What to do (and not to do) in the time of chaos

Sermon preached by Sarita Brown Smedley
on Sunday 24th May 2020 (Seventh Sunday of Easter)

Acts 1.6–14; Psalm 68.1–10; 1 Peter 4.12–14, 5.6–11; John 17.1–11

I often share my sermons and their text with friends of mine who don’t go to church and who might not consider themselves to be Christians.

And one of the things they are somewhat amazed by is how appropriate the readings are almost every week  when we are looking at what is happening in the world.

They say, ‘Did you chose that scripture for this sermon?’  I say, ‘No, actually this was the liturgy for today.’

And today’s readings are no different, filled with depictions of both victory and unsurety, of unexpected events and waiting and God’s protection.

When my daughter’s dad died, I was far away from her.  I had to sign the papers to release him to her.  I signed the papers electronically.  So, when she went to pick up his ashes, she was legally acting as my proxy.

The meaning of the word Proxy,  according to the Oxford dictionary:

the authority to represent someone else


Merriam-Webster Definition of proxy:

1. the agency, function, or office of a deputy who acts as a substitute for another

2. authority or power to act for another

3. a person authorized to act for another

When He was born and throughout His life, Jesus acted as the Father’s physical proxy in this world and upon his departure – we just celebrated the Ascension of Jesus – he transferred that physical proxy to us, because we are the physical manifestation of Christ in the world as the Body of Christ. That is not just a metaphor or the name of a club, its a title, and as the Body of Christ, we are asked to do what Jesus did and what Jesus will do and what Jesus wants to do for this world.

Back in the 80s there was a bracelet that lot of teenagers in my youth group used to wear: WWJD, What Would Jesus Do?  I wasn’t really that fond of the bracelet, to be honest, but it did open up conversations with the kids at Wednesday morning breakfast club meetings before school.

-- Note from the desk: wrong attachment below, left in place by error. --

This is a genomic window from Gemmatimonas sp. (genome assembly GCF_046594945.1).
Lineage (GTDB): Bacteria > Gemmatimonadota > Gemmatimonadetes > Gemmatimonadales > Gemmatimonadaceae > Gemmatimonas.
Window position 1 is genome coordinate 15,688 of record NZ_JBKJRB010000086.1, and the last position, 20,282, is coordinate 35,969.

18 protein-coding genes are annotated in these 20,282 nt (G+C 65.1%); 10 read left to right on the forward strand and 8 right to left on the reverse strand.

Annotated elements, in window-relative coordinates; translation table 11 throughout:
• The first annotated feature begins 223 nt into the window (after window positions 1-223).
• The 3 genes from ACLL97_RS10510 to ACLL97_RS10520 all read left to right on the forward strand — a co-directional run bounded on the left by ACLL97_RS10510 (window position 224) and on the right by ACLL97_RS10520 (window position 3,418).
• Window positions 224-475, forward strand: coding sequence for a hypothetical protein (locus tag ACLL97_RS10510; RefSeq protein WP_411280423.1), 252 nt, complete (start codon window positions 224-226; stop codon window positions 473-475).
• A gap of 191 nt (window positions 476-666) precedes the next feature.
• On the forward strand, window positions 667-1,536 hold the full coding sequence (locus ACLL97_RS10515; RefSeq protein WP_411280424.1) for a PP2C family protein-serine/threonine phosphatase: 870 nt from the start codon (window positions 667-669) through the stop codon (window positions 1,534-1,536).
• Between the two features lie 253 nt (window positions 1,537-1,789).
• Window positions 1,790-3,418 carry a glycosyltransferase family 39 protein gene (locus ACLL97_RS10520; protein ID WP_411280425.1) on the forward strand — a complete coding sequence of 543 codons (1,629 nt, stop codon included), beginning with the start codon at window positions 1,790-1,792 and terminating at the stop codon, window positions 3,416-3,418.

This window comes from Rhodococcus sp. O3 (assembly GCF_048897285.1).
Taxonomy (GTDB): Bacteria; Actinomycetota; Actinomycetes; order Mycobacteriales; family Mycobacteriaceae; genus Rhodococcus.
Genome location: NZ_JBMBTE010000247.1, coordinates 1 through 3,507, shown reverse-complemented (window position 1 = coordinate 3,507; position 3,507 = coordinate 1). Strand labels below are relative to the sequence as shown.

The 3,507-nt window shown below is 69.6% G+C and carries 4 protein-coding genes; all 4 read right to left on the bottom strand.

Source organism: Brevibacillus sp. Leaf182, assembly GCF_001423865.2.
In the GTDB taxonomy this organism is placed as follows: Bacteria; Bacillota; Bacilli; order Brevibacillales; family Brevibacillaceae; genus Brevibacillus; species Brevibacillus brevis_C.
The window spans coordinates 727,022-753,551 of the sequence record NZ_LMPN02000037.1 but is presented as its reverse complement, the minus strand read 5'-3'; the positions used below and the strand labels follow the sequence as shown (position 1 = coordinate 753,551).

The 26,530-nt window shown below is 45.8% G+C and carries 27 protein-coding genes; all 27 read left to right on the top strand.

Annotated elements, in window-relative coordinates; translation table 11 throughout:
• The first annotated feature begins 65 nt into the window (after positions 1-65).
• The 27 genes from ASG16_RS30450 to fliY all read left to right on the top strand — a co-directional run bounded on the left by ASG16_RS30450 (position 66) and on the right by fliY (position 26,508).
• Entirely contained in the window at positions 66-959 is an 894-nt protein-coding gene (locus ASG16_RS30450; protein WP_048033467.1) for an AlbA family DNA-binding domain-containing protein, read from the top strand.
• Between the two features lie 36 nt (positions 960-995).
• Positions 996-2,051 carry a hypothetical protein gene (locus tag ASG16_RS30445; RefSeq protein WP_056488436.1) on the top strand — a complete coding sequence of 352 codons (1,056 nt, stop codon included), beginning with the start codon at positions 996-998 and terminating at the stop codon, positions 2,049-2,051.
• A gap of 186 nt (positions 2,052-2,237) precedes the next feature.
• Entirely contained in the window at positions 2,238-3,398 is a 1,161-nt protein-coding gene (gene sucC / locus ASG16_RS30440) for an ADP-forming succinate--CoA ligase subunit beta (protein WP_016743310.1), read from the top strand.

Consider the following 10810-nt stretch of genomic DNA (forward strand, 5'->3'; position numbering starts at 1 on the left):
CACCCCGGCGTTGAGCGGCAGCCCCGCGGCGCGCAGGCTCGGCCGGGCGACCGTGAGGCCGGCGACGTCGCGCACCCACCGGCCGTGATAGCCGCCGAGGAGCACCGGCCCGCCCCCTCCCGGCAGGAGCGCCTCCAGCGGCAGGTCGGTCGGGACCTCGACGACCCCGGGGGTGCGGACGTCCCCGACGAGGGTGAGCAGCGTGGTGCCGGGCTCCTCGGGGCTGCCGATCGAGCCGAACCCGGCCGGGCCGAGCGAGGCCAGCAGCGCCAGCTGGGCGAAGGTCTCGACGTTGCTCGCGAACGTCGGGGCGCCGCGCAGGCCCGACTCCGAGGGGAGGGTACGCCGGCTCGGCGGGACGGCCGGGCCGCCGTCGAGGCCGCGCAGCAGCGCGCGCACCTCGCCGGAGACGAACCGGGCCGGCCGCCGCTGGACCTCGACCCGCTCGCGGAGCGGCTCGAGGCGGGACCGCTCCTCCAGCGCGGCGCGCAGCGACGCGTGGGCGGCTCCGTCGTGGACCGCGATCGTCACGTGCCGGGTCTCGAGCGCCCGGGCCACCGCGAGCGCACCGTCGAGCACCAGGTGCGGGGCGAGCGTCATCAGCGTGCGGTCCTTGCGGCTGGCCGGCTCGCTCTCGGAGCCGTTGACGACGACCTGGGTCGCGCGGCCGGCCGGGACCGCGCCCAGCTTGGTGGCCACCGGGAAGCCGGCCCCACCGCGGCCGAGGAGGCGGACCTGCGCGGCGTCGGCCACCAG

One day one of the kids asked me, ‘How am I supposed to know what Jesus would do?’, and I said well the only way you can know what Jesus would do is just know what Jesus did.

So what did Jesus do in a time of uncertainty? Because if there was ever a time of uncertainty it was the time in which he walked here on earth and exercised his ministry as the citizen of a nation that was being dominated and ruled by a foreign power – keeping the religious hierarchy appeased was one of the human reasons Jesus died.

During his ministry, in a time of chaos and duress, Jesus did what God’s Spirit said to do, which was to feed people, encourage people, heal people, turn a day of celebration into an even bigger day of celebration by turning a wine crisis into a gift of abundance… literally saving the best for last. He encouraged those who had lost heart and exhorted those who were taking God and God’s gifts for granted.

He raised Lazarus from the dead.

During a time of chaos and uncertainty, Jesus met the needs of the people around him and talked about God’s love. And prayed. A lot.

But you know the disciples, they were not paying attention to the significance of Jesus’ actual actions,  they just saw the actions as something that was a doorway to what they really wanted.

Jesus’ disciples were always waiting for the day when he was going to step into history and make everything right according to their understanding of scriptures, according to the prophecies.

They saw his miracles and they believed that he was the Messiah.

But to them that meant right now, in the here and now, he was going to fix things.

Throughout the history of the church we have faced many times of global  crisis and tragedy and pandemic and war and every time, there are those who are asking if this is the time when God will come and establish his Kingdom on Earth.